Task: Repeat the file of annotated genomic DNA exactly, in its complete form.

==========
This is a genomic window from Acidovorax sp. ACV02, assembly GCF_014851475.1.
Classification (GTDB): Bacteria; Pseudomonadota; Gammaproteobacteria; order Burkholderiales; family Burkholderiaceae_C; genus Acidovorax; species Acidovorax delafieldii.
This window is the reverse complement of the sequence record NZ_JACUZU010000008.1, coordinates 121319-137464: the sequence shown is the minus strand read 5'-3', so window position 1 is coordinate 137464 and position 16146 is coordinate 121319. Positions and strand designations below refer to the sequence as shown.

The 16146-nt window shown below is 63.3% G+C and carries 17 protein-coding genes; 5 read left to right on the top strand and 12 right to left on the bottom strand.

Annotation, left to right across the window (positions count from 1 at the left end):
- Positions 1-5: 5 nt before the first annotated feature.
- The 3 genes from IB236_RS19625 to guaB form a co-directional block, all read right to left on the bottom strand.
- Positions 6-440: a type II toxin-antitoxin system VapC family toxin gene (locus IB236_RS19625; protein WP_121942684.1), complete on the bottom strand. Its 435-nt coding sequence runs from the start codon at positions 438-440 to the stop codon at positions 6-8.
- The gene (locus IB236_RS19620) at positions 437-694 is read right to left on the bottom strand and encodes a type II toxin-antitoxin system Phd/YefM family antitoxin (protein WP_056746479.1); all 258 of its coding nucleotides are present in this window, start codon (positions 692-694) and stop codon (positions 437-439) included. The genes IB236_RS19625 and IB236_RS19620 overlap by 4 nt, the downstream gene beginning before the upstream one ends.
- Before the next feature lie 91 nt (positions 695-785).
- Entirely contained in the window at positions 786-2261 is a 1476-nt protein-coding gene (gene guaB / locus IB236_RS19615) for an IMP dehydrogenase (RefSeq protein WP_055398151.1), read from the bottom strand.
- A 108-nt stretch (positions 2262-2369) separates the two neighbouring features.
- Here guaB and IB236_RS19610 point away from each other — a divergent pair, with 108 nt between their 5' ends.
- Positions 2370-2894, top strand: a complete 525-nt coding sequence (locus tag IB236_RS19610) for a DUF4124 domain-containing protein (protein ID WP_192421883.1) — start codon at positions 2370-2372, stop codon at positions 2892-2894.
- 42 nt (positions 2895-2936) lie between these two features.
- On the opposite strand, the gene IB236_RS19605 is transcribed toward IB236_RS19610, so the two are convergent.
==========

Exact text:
This is a genomic window from Acidovorax sp. ACV02, assembly GCF_014851475.1.
Classification (GTDB): Bacteria; Pseudomonadota; Gammaproteobacteria; order Burkholderiales; family Burkholderiaceae_C; genus Acidovorax; species Acidovorax delafieldii.
This window is the reverse complement of the sequence record NZ_JACUZU010000008.1, coordinates 121319-137464: the sequence shown is the minus strand read 5'-3', so window position 1 is coordinate 137464 and position 16146 is coordinate 121319. Positions and strand designations below refer to the sequence as shown.

The 16146-nt window shown below is 63.3% G+C and carries 17 protein-coding genes; 5 read left to right on the top strand and 12 right to left on the bottom strand.

Annotation, left to right across the window (positions count from 1 at the left end):
- Positions 1-5: 5 nt before the first annotated feature.
- The 3 genes from IB236_RS19625 to guaB form a co-directional block, all read right to left on the bottom strand.
- Positions 6-440: a type II toxin-antitoxin system VapC family toxin gene (locus IB236_RS19625; protein WP_121942684.1), complete on the bottom strand. Its 435-nt coding sequence runs from the start codon at positions 438-440 to the stop codon at positions 6-8.
- The gene (locus IB236_RS19620) at positions 437-694 is read right to left on the bottom strand and encodes a type II toxin-antitoxin system Phd/YefM family antitoxin (protein WP_056746479.1); all 258 of its coding nucleotides are present in this window, start codon (positions 692-694) and stop codon (positions 437-439) included. The genes IB236_RS19625 and IB236_RS19620 overlap by 4 nt, the downstream gene beginning before the upstream one ends.
- Before the next feature lie 91 nt (positions 695-785).
- Entirely contained in the window at positions 786-2261 is a 1476-nt protein-coding gene (gene guaB / locus IB236_RS19615) for an IMP dehydrogenase (RefSeq protein WP_055398151.1), read from the bottom strand.
- A 108-nt stretch (positions 2262-2369) separates the two neighbouring features.
- Here guaB and IB236_RS19610 point away from each other — a divergent pair, with 108 nt between their 5' ends.
- Positions 2370-2894, top strand: a complete 525-nt coding sequence (locus tag IB236_RS19610) for a DUF4124 domain-containing protein (protein ID WP_192421883.1) — start codon at positions 2370-2372, stop codon at positions 2892-2894.
- 42 nt (positions 2895-2936) lie between these two features.
- On the opposite strand, the gene IB236_RS19605 is transcribed toward IB236_RS19610, so the two are convergent.